ARB Snatch Blocks are offered in two styles. The standard model is rated to 15,000lbs working load. This is suitable for 6-12mm winch line. The ARB Ultra-Light Snatch Block is rated to 20,000lbs working load and is suitable for 8-13mm line.

NOTE: Do not use a snatch block with a synthetic rope if a steel cable has been used with it prior. This can cause excessive wear or failure to the synthetic line.


Shackles that are load-rated should only be used for recovery. Working Load Limit or Safe Working Load should be visible on the shackle. Shackles with a rating of at least 3.25 tons should be the minimum and are suitable for attaching one of the straps.

Never over-tighten the shackle pin because the forces exerted on the shackle by vehicle recovery can cause the pin to seize. The correct method is to tighten the pin until it seats, then back off the pin approximately ½ to a full turn.

ARB offers a full line of recovery shackles from bow shackles to a soft shackle. The ARB Soft Connect Shackle is engineered to float in water and is a safer approach to the standard bow shackle.


The ARB Recovery Damper is designed to restrict the whipping action of a strap or winch cable in the event of a failure, therefore reducing the possibility of vehicle damage and personal injury. Recovery dampers are mandatory accessories for most 4WD competitions and the ARB Recovery Damper exceeds current minimum competition weight requirements. The damper is designed to be worn over the shoulders for ease of carrying and comes in a highly visible, safety orange with reflective tape for night use.

The ARB Recovery Damper should be fitted to the middle of the strap or winch line. To install, simply pull apart the hook and loop tabs and fold the damper over the strap/cable, then press the hook and loop firmly back in place.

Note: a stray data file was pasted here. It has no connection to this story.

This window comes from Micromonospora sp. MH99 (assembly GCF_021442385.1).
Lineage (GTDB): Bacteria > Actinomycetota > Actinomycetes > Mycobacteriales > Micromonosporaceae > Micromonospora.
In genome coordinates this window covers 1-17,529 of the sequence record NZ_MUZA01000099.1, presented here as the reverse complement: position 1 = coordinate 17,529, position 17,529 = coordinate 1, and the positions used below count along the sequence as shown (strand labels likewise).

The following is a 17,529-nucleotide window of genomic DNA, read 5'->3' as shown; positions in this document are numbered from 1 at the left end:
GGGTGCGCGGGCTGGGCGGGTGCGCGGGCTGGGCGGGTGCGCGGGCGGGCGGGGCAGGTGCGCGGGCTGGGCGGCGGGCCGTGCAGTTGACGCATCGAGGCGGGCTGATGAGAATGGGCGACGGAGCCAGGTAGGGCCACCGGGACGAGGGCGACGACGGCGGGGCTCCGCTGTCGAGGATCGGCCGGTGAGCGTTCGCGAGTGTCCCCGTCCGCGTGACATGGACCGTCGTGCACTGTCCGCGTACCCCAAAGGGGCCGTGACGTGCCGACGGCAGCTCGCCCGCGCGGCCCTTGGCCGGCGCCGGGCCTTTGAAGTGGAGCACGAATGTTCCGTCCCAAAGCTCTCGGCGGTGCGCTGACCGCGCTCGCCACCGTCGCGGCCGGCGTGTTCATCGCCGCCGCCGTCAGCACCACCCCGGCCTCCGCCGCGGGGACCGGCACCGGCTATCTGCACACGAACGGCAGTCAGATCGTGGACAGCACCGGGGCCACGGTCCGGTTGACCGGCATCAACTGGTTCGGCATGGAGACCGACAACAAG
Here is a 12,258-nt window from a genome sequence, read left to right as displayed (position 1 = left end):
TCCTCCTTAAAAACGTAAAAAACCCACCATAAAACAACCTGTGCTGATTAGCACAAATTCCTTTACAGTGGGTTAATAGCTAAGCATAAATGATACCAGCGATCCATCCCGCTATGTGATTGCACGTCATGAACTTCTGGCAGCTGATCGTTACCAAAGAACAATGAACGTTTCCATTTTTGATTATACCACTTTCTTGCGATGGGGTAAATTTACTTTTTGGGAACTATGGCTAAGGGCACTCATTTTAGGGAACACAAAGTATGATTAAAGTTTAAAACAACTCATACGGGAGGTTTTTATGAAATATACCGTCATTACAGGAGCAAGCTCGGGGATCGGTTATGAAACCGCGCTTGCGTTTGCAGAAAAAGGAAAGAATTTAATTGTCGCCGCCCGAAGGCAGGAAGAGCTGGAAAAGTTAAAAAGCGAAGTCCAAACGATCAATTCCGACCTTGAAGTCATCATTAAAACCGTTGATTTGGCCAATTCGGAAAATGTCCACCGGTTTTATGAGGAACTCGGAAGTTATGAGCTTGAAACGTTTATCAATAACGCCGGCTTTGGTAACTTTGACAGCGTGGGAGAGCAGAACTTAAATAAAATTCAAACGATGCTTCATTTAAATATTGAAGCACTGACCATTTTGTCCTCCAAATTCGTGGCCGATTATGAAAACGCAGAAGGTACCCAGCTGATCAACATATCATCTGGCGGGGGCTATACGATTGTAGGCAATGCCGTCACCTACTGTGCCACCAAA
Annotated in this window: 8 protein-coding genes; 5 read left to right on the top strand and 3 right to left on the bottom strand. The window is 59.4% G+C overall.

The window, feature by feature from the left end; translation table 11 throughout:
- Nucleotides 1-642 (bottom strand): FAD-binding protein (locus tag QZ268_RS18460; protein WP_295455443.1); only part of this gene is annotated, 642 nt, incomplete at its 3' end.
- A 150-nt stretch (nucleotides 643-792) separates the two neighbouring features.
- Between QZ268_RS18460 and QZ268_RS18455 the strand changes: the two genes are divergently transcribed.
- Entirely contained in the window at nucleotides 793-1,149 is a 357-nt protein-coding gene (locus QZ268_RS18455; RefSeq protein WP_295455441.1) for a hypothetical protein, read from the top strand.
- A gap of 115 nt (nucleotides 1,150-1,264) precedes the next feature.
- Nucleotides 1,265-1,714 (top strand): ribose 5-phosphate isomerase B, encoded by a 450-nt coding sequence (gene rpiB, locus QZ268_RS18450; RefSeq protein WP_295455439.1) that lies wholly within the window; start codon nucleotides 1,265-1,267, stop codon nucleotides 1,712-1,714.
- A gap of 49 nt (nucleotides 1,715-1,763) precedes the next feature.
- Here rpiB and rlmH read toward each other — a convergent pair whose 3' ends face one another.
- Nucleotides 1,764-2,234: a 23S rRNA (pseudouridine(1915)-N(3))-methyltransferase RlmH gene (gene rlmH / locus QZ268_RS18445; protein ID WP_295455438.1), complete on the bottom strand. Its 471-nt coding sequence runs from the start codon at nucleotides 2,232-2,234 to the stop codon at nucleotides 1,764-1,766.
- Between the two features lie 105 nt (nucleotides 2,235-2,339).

• Never exceed the breaking strength of the strap.
  • Ensure attachments such as hooks, shackles, chains, cables, and clevis pins have a breaking strength equal to or greater than the strap.
  • Avoid twists and kinks in the webbing. Always coil your straps during storage.
  • Never allow your strap to rub against sharp edges or hot surfaces.
  • Clean your strap in warm water with a mild detergent and allow to dry thoroughly before storage.
  • Never use the strap as a lifting sling.


  • Always wear gloves during a recovery procedure, especially when handling cable.
  • Clear spectators well away from the recovery area before proceeding and until the recovery procedure is over.
  • Ensure you fully understand the correct and proper use of all recovery equipment before use. We recommend attending a local 4WD recovery class.


The Premium Recovery Kit comes in our large winch pack and includes a snatch strap, winch extension strap, tree trunk protector, snatch block, recovery damper, bow shackles and gloves.


  • 17,600 lbs snatch strap
  • 9,900 lbs winch extension strap
  • 26,000 lbs tree trunk protector
  • 19,800 lbs snatch block
  • Recovery damper
  • Winch pack storage bag
  • Two 4.75T bow shackles
  • Recovery gloves


The Essentials Recovery Kit contains everything you need to get off-road, including a tree trunk protector, snatch strap, bow shackles and snatch block.


  • 17,600 lbs snatch strap
  • 26,000 lbs tree trunk
  • 19,800 lbs snatch block
  • Snatch pack storage bag
  • Two 4.75T bow shackles


The Weekender Recovery Kit brings together components for snatch recovery, including a cotton canvas bag, an 17,600lb snatch strap, two 4.75T bow shackles, and a pair of gloves.


  • 17,600 lbs snatch strap
  • Two 4.75T bow shackles
  • Recovery gloves

Up Next:

Recovery Basics: Part II

It doesn’t matter how well-equipped your rig is or how good you are behind the wheel, every 4WDer is bound to get stuck. The correct recovery...